Caching a Back-end Data Store on the Front-end with Local Storage

I’m working on a small web application as a side project at the moment, the app works with a large-ish dataset that will only change every now and then.  This problem is begging to be fixed with HTML5 local storage, so I’ve put together a POC to see how it can work before bringing it into the project.

To do this, I’m going to use MySQL as the data source with a quick and dirty PHP script acting as a controller and model hybrid, and I’ll use jQuery to handle the AJAX.  But this solution can be used across just about any web stack, whether you use a relational database,  or any database at all.  I’m providing an overview of the method, not a detailed guide on a rigid implementation to be followed to the T.

Firstly, I should define what I mean by cache

  • Data will be initially sent to the browser
  • When the user returns to the app, it checks if the data has changed
  • If the data hasn’t changed, the app doesn’t cycle the data
  • If the data has changed, cycle it (trash the cache, download the data fresh from the server)

So we need to tell if the data has changed between the cache and the data source.  We’ll use a hash for that.

I’m using this very simple table in the example:


Column Type
id int(11)
some_data varchar(10)

I use the following SQL to get a hash of the current state of this table:

SELECT SHA1(CONCAT(GROUP_CONCAT('id', 'some_data'))) AS hash FROM some_table

SHA1 is the hash algorithm – it doesn’t matter what algorithm we use here
CONCAT will flatten the values we get back into one long string ready for the hashing algorithm
CONCAT_GROUP will flatten the results to a single row

From this, we’ll get a hash like this:


Then when we do this:

INSERT INTO some_tables (some_data) VALUES ('this is some data')

And re-run the SELECT query, we get:


And so on for any other changes to the database that result in a new instance or state of the table.

Below is the Javascript/jQuery we use when the page loads:


type : 'GET',
url : 'get_data.php',
data : {
'ajax' : true,
'hash' : window.localStorage.getItem('hash')
}).done(function(response) {
var data = '';

* If we recieve back the same hash we sent, the data hasn't updated
* and has not been sent in the response
if(response.hash != window.localStorage.getItem('hash'))
console.log("First time data+hash received by server");
console.log("Updating local storage from server");

window.localStorage.setItem('hash', response.hash);
console.log("No updates, using local storage")

* This has either just been updated, or is the same as last time
data = window.localStorage.getItem('data');
console.log("Updated from server, no local storage");

* No cache, just load the data, which will have been sent to us
* because the hash is null.
data =;


The referenced get_data.php will check the hash sent back from the local storage, if it’s null, it will send through a hash and the data. If the hash sent from local storage matches the current hash for the database table, it will only send back the hash (which will match what was sent from local storage).  And if the hashes do not match, it will send back a new hash and the data.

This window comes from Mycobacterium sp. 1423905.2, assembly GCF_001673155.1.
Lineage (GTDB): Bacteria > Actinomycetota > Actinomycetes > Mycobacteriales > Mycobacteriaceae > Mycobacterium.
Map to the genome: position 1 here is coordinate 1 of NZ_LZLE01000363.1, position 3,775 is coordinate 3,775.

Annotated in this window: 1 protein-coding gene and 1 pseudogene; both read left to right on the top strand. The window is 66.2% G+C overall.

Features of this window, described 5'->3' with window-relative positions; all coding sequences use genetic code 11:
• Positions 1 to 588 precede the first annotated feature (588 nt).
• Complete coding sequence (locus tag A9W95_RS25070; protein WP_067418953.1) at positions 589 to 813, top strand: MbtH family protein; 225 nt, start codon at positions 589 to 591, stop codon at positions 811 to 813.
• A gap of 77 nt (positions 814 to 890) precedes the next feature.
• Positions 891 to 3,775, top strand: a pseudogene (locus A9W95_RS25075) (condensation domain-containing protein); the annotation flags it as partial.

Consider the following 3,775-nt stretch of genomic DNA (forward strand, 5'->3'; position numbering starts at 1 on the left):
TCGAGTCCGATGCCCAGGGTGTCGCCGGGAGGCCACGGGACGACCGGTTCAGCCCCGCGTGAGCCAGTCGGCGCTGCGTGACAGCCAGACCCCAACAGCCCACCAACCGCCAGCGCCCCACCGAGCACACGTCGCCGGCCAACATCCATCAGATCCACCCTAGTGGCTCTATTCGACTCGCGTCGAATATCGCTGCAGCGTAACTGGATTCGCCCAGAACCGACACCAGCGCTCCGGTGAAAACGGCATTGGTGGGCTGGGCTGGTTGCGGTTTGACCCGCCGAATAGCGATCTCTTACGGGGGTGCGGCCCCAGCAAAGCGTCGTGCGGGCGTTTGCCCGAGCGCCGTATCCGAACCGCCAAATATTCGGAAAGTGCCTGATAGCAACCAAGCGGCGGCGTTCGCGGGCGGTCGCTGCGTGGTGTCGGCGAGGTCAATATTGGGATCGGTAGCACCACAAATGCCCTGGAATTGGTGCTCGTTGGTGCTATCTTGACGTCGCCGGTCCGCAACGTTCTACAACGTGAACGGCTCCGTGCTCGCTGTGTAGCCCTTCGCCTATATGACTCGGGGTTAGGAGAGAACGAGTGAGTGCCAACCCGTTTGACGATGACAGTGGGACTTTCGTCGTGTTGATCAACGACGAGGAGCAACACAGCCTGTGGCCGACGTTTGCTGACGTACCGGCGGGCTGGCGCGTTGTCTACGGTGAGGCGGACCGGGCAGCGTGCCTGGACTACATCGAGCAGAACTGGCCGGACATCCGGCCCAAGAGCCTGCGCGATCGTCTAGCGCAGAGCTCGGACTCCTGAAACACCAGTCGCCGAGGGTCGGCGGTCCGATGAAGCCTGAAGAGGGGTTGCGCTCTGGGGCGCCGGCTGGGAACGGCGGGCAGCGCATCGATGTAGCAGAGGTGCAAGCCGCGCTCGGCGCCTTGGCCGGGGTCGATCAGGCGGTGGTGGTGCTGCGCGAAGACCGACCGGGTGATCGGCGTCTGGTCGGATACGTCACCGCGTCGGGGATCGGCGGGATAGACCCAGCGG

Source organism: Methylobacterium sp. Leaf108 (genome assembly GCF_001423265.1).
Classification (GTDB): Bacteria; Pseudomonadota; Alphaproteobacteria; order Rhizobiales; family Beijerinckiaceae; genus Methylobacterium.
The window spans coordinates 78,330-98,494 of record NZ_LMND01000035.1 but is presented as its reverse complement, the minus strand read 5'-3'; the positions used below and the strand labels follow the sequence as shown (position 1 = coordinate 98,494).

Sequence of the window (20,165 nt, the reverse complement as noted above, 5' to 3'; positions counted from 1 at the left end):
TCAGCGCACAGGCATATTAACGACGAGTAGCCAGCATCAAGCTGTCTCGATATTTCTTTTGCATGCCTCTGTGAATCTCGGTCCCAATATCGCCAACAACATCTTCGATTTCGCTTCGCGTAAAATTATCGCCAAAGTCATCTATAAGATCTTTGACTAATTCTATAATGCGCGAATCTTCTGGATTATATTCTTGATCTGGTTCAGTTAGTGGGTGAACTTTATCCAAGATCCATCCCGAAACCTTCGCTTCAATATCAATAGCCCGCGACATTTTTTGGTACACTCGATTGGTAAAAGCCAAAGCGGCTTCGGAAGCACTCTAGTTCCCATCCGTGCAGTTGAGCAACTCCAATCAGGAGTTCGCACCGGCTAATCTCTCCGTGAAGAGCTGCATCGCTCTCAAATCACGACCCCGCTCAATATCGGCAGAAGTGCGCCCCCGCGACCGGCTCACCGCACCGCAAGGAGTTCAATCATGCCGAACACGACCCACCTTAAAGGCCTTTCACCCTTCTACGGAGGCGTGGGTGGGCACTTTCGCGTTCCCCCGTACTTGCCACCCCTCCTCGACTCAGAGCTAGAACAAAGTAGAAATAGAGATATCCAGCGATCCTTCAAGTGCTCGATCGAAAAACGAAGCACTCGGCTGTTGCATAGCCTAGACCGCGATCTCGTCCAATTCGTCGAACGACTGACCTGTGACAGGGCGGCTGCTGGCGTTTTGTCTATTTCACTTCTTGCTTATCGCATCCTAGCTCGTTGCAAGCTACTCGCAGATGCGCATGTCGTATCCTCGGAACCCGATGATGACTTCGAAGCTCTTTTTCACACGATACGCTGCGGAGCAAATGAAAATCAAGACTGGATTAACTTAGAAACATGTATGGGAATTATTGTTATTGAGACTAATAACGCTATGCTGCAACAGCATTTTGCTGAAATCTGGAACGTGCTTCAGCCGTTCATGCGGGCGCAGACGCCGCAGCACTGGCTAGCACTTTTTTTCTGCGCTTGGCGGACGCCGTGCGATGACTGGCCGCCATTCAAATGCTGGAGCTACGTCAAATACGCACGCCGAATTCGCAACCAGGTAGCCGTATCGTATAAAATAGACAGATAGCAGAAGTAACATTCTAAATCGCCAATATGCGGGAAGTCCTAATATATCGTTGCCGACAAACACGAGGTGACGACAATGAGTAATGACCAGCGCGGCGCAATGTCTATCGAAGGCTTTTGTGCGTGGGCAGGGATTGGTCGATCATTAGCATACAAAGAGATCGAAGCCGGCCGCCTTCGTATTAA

Here’s get_data.php:

$responseObj = new stdClass();

$current_hash = get_current_hash();

* The data is the same, so just send back the current hash for the
* front end to use for verification of no change
$responseObj->hash = get_current_hash();
* The data has changed, send back the new hash for the new data
* and of course, the new data
$responseObj->hash = get_current_hash();
$responseObj->data = get_data();
* There's no hash, must be a first time load or reload, send everything
$responseObj->hash = get_current_hash();
$responseObj->data = get_data();

header('Content-type: application/json');
print json_encode($responseObj);
print get_data();

function get_data()
return array('key' => 'value');

function get_current_hash()
$link = mysqli_connect('localhost', 'user', 'pass');

mysqli_select_db($link, 'localcache');

$get_hash_sql = get_hash_sql();

$result = mysqli_query($link, $get_hash_sql);

$row = mysqli_fetch_assoc($result);

return $row['hash'];

function get_hash_sql()
return "SELECT SHA1(
CONCAT(GROUP_CONCAT('id', 'some_data'))) AS hash FROM some_table";

Here’s an overview:

Screen Shot 2013-11-11 at 9.09.05 PM


Open Data, Open Governence

Tonight I swung by my old uni for a talk on Open Data and Open Governance by Pia Waugh.

It was interesting to hear what is being done by the Australian government to make open the data it collects and produces. I generally got the feeling we’re at least heading in the right direction, and generally that feeling was given by words like de-identified public data being coupled with words like API.

Other interesting things from the talk:

A paragraph from the Coalition’s plan for the digital economy and e-Government:

Seek to ensure every Government interaction that occurs more than 50,000 times
per year can be achieved online by 2017. Video-conferencing via technologies
such as WRTC will be an acceptable substitute for physical proximity in most


This website:


The fact it can be easier to make information public than to share between government departments.  And that can be an all round good thing.


This hackathon that you probably already know about: GovHack


And that will be taking requests for data sets as of next week.





Move custom colors into a Category on UIColor

I’ve been working on a project with a large amount of custom colors defined programatically for the UI, meaning a large amount of my View Controller code started to look like this…

  1. thing.backgroundColor = [UIColor colorWithRed:39.0/255.0
  2.     green:174.0/255.0